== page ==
During the last days of the festival, the event series “Echo. Echo. Indigenous Voices” took place. It was developed in cooperation with the Cluster of Excellence in Literary Studies “Temporal Communities – Doing Literature in a Global Perspective”. In a poetry night, several readings and discussion rounds, indigenous authors explored questions of knowledge production, marginalization and narrative traditions in the context of indigenous literatures. Hinemoana Baker [New Zealand/ D] and Daniela Catrileo [Chile] were present in Berlin, while award-winning authors Louise Erdrich [USA], Natalie Diaz [USA] and Billy-Ray Belcourt [Canada] were among the virtual guests, as was Toni Jensen [USA] and the poet Pergentino José [Mexico], who writes in Zapotec.

Selected events were streamed live as part of the ilbDIGITAL digital programme and are permanently available free of charge on YouTube, including the conversation between John McWhorter [USA] and Matthew Karnitschnig [USA] on “Cancel Culture and Wokeness” and the panel “The Art of Scriptwriting”. On 10 September, Babylon Berlin director Tom Tykwer [D] talked about the art of writing a screenplay together with Lana Wachowski [USA/ D], co-director of the Matrix series, and the writers Aleksandar Hemon [Bosnia and Herzegovina/ USA] and David Mitchell [GB], known among other things as the author of the filmed bestseller “Cloud Atlas”. Further talks were pre-recorded and broadcast since the beginning of the festival – Including interviews with Georg Stefan Troller [A/ F], Paul Nizon [CH], Hiroko Oyamada [Japan], Georges-Arthur Goldschmidt [D/ F] and Peter Stephan Jungk [A/ USA/ F].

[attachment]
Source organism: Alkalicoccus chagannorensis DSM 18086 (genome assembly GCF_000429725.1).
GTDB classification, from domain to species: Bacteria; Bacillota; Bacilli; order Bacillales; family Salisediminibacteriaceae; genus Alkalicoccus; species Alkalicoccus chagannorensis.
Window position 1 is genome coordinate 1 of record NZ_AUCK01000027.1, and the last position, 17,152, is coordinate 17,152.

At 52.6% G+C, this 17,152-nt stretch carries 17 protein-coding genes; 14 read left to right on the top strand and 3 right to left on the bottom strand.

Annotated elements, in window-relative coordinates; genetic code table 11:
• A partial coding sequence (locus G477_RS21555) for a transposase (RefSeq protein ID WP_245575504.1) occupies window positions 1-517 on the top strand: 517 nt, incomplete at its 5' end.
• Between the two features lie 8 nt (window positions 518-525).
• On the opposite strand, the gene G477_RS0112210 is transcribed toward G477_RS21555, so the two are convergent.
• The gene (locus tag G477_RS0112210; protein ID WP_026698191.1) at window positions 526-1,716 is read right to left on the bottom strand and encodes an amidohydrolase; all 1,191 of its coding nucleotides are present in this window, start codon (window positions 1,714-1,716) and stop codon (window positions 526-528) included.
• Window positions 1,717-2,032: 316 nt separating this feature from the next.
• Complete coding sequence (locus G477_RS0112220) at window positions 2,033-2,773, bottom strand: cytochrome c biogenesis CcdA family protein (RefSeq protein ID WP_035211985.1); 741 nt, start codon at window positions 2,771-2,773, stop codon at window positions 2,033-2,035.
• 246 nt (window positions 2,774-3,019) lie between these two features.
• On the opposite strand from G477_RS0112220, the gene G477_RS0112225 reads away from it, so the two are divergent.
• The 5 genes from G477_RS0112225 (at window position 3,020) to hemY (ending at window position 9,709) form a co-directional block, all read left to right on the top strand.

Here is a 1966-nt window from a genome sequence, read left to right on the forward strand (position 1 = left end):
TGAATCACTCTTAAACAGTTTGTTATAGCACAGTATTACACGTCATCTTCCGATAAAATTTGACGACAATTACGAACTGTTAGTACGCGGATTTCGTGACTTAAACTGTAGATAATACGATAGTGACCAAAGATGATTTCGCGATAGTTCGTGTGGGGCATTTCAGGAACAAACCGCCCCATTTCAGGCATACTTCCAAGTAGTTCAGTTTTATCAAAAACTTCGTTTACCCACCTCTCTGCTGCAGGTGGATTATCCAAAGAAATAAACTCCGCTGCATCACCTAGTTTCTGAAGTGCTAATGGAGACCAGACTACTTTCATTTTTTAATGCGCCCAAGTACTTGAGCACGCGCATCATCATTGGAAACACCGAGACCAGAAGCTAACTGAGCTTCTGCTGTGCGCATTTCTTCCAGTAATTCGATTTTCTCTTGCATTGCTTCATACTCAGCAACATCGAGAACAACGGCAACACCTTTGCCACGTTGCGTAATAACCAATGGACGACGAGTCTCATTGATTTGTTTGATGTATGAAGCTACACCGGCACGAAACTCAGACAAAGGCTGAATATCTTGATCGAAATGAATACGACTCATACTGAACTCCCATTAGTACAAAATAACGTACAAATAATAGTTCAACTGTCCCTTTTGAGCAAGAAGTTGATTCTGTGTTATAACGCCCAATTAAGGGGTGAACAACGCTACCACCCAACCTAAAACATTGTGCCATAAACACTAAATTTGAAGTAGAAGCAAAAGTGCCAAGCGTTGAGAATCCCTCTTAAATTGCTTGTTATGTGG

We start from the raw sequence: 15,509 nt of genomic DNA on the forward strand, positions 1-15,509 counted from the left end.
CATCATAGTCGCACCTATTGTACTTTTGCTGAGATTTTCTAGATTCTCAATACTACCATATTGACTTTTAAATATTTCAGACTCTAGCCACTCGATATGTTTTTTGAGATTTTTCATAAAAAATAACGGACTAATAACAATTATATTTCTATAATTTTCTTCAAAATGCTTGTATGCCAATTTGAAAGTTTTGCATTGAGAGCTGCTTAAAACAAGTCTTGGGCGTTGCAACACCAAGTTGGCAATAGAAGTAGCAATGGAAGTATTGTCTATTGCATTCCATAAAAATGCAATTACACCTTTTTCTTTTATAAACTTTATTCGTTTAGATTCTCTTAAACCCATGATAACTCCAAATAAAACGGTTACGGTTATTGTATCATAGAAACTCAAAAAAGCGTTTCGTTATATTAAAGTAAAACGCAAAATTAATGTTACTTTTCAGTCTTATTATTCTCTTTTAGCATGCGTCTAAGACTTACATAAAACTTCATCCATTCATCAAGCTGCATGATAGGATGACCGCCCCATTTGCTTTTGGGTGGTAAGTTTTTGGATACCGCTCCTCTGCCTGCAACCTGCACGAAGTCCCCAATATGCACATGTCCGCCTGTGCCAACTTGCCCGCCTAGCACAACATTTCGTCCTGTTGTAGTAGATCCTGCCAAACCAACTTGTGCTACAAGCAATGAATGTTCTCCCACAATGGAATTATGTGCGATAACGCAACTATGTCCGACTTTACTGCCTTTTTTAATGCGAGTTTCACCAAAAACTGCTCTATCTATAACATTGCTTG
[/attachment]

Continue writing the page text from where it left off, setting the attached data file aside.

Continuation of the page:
The event “The Art of Scriptwriting” was simultaneously translated into sign language, as were the readings by Helga Schubert [D], Anne Weber [D] and the panel with Melanie Brinkmann [D] on pandemics and communication.

The festival centre was located at silent green Kulturquartier for the second time. Three events took place in the chamber music hall of the Berlin Philharmonie. Further events were organized at 28 other venues throughout Berlin.

Due to the formula 3G plus FFP2, full seating could be realised in all event halls as before the pandemic.

The ilb is a project of Peter Weiss Foundation for Art and Politics. It is funded by the Capital Cultural Fund, the Federal Foreign Office, the Federal Ministry of Education and Research, the Fondation Jan Michalski, the Heinrich Böll Foundation, the Women in Europe Foundation and TuWas – Foundation for Public Spirit, with funds from the federal programme Neustart Kultur and other sponsors and cooperation partners.

This year’s media partners were arte, rbb Kultur, Exberliner, tipBerlin, taz, Himbeer, Sinn und Form, Siegessäule, Missy Magazin, Der Freitag, Le Monde Diplomatique and the Yorck Cinema Group.

As in previous years, Dussmann das Kulturkaufhaus was the partner bookstore of the festival.

For 5 September, the ilb called for participation in a Worldwide Reading for the Dead of the Corona Pandemic. Over 50 individuals and international institutions responded to the call. Each of them organized a reading for that day. In addition, the ilb invited 46 international writers and artists to commemorate those who died in the pandemic in a virtual reading of short stories, poems and statements.

On 8 September, this year’s festival guests were welcomed with the city-wide reading performance “berlin liest”.

On 24 September, Martin Suter [CH] and Benjamin von Stuckrad-Barre [D] will present their joint book “Alle sind so ernst geworden” at the Admiralspalast. In it, they conduct entertaining dialogues on seemingly trivial yet highly amusing topics such as buying swimming trunks, God, the devil, Madonna or LSD.

For 10 December, the ilb is calling for a Worldwide Screening of the film “The Dissident” by Bryan Fogel, which follows the assassination order and murder of Jamal Khashoggi in Istanbul’s Saudi Arabian embassy on 2 October 2018.